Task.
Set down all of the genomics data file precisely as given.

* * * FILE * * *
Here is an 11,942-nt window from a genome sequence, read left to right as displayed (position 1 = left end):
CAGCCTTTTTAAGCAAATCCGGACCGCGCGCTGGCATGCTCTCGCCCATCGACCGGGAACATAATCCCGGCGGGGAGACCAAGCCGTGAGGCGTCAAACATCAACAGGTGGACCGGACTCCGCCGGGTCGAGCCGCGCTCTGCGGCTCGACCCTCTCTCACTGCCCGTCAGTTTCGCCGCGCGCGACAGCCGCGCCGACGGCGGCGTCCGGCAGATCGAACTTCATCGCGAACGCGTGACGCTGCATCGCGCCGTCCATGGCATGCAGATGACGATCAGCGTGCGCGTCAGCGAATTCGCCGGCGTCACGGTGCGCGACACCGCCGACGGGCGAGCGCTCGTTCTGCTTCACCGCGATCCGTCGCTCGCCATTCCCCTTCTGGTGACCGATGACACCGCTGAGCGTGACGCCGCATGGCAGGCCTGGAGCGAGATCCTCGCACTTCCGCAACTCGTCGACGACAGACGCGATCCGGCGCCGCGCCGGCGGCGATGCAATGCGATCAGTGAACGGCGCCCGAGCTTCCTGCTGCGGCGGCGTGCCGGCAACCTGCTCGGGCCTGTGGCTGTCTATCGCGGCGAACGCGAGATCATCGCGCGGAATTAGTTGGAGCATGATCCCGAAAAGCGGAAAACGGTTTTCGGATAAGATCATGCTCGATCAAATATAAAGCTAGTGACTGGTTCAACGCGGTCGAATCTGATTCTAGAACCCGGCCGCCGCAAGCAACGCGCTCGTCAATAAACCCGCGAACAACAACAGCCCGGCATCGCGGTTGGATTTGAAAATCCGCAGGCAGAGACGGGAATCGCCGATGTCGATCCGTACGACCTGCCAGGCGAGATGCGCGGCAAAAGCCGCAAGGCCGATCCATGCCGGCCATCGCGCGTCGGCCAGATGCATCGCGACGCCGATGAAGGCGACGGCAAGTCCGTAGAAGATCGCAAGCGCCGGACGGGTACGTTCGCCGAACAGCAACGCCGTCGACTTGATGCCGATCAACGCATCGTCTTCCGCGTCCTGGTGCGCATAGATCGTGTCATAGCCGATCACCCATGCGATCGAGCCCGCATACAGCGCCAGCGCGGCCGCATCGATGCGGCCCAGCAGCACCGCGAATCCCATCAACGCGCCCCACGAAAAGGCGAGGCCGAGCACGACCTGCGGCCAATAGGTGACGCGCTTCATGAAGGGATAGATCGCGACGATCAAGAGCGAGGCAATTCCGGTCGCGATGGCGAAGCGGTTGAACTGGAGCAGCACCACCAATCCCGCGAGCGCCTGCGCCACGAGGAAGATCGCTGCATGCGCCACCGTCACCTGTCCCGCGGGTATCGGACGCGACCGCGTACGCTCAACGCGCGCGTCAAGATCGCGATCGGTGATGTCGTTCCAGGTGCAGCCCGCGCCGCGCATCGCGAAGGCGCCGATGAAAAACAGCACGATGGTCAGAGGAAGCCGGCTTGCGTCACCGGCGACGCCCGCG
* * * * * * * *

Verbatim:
Here is an 11,942-nt window from a genome sequence, read left to right as displayed (position 1 = left end):
CAGCCTTTTTAAGCAAATCCGGACCGCGCGCTGGCATGCTCTCGCCCATCGACCGGGAACATAATCCCGGCGGGGAGACCAAGCCGTGAGGCGTCAAACATCAACAGGTGGACCGGACTCCGCCGGGTCGAGCCGCGCTCTGCGGCTCGACCCTCTCTCACTGCCCGTCAGTTTCGCCGCGCGCGACAGCCGCGCCGACGGCGGCGTCCGGCAGATCGAACTTCATCGCGAACGCGTGACGCTGCATCGCGCCGTCCATGGCATGCAGATGACGATCAGCGTGCGCGTCAGCGAATTCGCCGGCGTCACGGTGCGCGACACCGCCGACGGGCGAGCGCTCGTTCTGCTTCACCGCGATCCGTCGCTCGCCATTCCCCTTCTGGTGACCGATGACACCGCTGAGCGTGACGCCGCATGGCAGGCCTGGAGCGAGATCCTCGCACTTCCGCAACTCGTCGACGACAGACGCGATCCGGCGCCGCGCCGGCGGCGATGCAATGCGATCAGTGAACGGCGCCCGAGCTTCCTGCTGCGGCGGCGTGCCGGCAACCTGCTCGGGCCTGTGGCTGTCTATCGCGGCGAACGCGAGATCATCGCGCGGAATTAGTTGGAGCATGATCCCGAAAAGCGGAAAACGGTTTTCGGATAAGATCATGCTCGATCAAATATAAAGCTAGTGACTGGTTCAACGCGGTCGAATCTGATTCTAGAACCCGGCCGCCGCAAGCAACGCGCTCGTCAATAAACCCGCGAACAACAACAGCCCGGCATCGCGGTTGGATTTGAAAATCCGCAGGCAGAGACGGGAATCGCCGATGTCGATCCGTACGACCTGCCAGGCGAGATGCGCGGCAAAAGCCGCAAGGCCGATCCATGCCGGCCATCGCGCGTCGGCCAGATGCATCGCGACGCCGATGAAGGCGACGGCAAGTCCGTAGAAGATCGCAAGCGCCGGACGGGTACGTTCGCCGAACAGCAACGCCGTCGACTTGATGCCGATCAACGCATCGTCTTCCGCGTCCTGGTGCGCATAGATCGTGTCATAGCCGATCACCCATGCGATCGAGCCCGCATACAGCGCCAGCGCGGCCGCATCGATGCGGCCCAGCAGCACCGCGAATCCCATCAACGCGCCCCACGAAAAGGCGAGGCCGAGCACGACCTGCGGCCAATAGGTGACGCGCTTCATGAAGGGATAGATCGCGACGATCAAGAGCGAGGCAATTCCGGTCGCGATGGCGAAGCGGTTGAACTGGAGCAGCACCACCAATCCCGCGAGCGCCTGCGCCACGAGGAAGATCGCTGCATGCGCCACCGTCACCTGTCCCGCGGGTATCGGACGCGACCGCGTACGCTCAACGCGCGCGTCAAGATCGCGATCGGTGATGTCGTTCCAGGTGCAGCCCGCGCCGCGCATCGCGAAGGCGCCGATGAAAAACAGCACGATGGTCAGAGGAAGCCGGCTTGCGTCACCGGCGACGCCCGCG